Why aren’t they responding to my emails?
Last week, people from different education companies asked me this question: “why aren’t they responding to my emails?” They had been sending emails to people working in the education sector, including K-12 administrators and university professors, with no responses. Even before the pandemic, people were overwhelmed or annoyed with the amount of information they were exposed to on a daily basis. Now that remote and hybrid work and teaching has put on more stress and limitations in how much people can accomplish in one day, getting someone’s attention through email is not easy and it takes planning.
Here are some tips to get educators to respond to sales emails:
Always start by putting yourself in their shoes. Administrators and instructors have a lot of work on their plate as they deal with covid health protocols and increased workloads in translating teaching into virtual or hybrid lessons. Keep this in mind as you write your email and space out your follow-up messages to them.
Know what matters to them. I’ve found that receptiveness to early adoption varies greatly between K-12 schools and universities. K-12 tend to want to know what is working well with other schools like them. They have many community members involved so they want assurance that they are making a purchase decision that will benefit the school and students. Many universities want to purchase products or services that will set them apart from other universities in a competitive market. They are interested in learning about new solutions and being the first to offer something to their students. Position your emails to alleviate these levels of interest.
Put in the extra work to research and reach out to people who care about what you are selling. For K-12, check out the school’s mission, letter from the principal, or teacher/classroom websites that are sometimes publicly available. For universities, browse their social media, news and blog sections of their site and read through faculty profiles on the website. Focus on reaching out to schools or people who have an interest related to what you’re selling.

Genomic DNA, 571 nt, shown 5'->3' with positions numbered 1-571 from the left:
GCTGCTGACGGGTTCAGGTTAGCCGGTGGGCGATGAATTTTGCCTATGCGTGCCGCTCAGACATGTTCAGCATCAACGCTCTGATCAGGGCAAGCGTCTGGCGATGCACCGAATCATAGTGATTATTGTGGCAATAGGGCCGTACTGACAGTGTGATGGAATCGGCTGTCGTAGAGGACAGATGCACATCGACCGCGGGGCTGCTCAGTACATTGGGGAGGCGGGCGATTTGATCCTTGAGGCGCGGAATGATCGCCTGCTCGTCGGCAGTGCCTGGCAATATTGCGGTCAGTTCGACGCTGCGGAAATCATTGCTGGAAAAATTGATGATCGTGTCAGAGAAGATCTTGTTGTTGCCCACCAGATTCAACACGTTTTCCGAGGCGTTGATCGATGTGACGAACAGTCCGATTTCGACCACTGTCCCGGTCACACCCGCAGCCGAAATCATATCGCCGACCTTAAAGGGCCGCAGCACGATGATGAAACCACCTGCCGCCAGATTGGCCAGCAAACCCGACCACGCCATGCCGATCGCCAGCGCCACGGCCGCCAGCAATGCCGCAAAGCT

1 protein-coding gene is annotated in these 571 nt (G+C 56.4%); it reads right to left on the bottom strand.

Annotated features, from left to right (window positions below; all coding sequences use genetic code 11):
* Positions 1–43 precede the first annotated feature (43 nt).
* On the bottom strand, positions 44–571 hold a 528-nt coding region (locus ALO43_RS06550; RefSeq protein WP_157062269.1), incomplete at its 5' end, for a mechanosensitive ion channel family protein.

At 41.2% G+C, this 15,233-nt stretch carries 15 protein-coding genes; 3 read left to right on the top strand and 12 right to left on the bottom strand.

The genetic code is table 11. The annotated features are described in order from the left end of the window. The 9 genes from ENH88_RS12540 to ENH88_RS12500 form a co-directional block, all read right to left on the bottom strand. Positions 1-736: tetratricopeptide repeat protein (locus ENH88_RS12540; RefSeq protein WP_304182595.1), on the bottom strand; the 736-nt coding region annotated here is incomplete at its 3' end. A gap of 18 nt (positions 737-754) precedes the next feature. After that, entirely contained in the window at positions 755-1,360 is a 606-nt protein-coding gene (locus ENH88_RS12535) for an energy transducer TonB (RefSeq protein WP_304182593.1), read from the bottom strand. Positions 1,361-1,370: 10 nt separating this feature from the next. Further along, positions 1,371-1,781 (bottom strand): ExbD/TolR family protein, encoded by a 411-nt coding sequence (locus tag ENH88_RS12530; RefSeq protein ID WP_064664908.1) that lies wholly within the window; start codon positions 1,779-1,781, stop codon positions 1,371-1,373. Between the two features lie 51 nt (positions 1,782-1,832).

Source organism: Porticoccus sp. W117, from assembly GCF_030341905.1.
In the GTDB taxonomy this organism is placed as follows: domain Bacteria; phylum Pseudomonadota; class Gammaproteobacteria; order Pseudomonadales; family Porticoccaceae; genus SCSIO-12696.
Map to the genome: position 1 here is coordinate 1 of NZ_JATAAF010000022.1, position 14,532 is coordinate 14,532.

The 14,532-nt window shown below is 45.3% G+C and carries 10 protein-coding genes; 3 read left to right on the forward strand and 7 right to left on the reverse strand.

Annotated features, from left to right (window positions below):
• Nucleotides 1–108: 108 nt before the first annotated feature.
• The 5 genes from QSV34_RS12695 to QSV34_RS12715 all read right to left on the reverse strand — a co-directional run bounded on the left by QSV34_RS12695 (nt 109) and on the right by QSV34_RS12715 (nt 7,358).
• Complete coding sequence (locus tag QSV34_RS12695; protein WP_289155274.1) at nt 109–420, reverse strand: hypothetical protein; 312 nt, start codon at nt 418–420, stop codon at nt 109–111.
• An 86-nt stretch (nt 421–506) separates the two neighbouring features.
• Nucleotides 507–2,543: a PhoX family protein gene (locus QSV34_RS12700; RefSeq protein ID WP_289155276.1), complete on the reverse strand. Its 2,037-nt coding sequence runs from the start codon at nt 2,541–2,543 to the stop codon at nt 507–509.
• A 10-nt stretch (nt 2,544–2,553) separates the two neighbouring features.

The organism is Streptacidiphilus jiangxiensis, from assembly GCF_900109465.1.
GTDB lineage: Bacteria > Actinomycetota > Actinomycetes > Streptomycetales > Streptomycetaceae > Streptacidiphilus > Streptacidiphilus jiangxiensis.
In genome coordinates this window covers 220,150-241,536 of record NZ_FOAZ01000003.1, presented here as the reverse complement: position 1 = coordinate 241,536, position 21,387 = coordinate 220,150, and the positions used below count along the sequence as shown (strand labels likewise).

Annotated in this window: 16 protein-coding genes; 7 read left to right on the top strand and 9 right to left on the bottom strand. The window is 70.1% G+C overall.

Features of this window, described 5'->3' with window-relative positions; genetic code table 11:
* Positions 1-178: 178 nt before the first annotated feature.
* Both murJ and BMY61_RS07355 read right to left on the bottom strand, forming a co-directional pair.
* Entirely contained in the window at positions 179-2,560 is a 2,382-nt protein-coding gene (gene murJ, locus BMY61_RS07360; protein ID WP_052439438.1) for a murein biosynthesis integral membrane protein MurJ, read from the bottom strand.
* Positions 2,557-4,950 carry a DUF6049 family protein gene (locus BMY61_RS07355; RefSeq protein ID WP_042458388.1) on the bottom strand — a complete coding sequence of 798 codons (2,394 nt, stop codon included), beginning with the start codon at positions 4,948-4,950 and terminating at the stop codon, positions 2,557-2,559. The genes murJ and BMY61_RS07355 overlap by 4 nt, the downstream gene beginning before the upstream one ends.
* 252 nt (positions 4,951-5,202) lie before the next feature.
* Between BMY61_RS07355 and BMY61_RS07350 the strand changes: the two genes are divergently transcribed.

For schools that are hybrid, reach out on remote teaching days. On days that people are in front of their computer all day instead of in-person at the school or campus, they might be more likely to take a quick look at their inbox or have more time for email since they are not meeting with people in-person or commuting. Most schools have their schedule listed on their website.
Give them something valuable (for free). Sales is all about building relationships. You need them to respond to your email and you want them to get to know you and your product better. The lowest barrier to that is in providing them with something that will help their school or help them in their jobs, at no cost. This doesn’t mean you need to give away a free product or trial. It can be in the form of professional development training or a project idea for their classroom - try different ideas to see what people are receptive to.
Get ahead of procurement/purchasing department requests. Schools at all levels have a procurement or purchasing process that large purchases or new vendors will need to go through. Explore what those are ahead of time so that’s not a stumbling block in your sales process. You may need to apply to be a vendor through a state agency, for example.
Construct your email to best practices. No one reads an email beginning to end before deciding whether or not to delete, click, or reply. People start with the subject line. If that intrigues them enough, they’ll open the email and scan it. If they see something they like, they’ll read it or click-through. So spend time crafting a thoughtful subject line, and keep your subject line to 6-7 words. For the contents of your email, take advantage of formatting like bullets and bold phrases to grab their attention.
Email outreach is an effective and popular lead generation tactic because it can be executed at no cost and can be highly personalized if done right. It also takes effort, patience, and testing to get the formula right for which emails will get people’s attention. Taking these steps into consideration for your email outreach to schools and universities will help you get more responses quickly.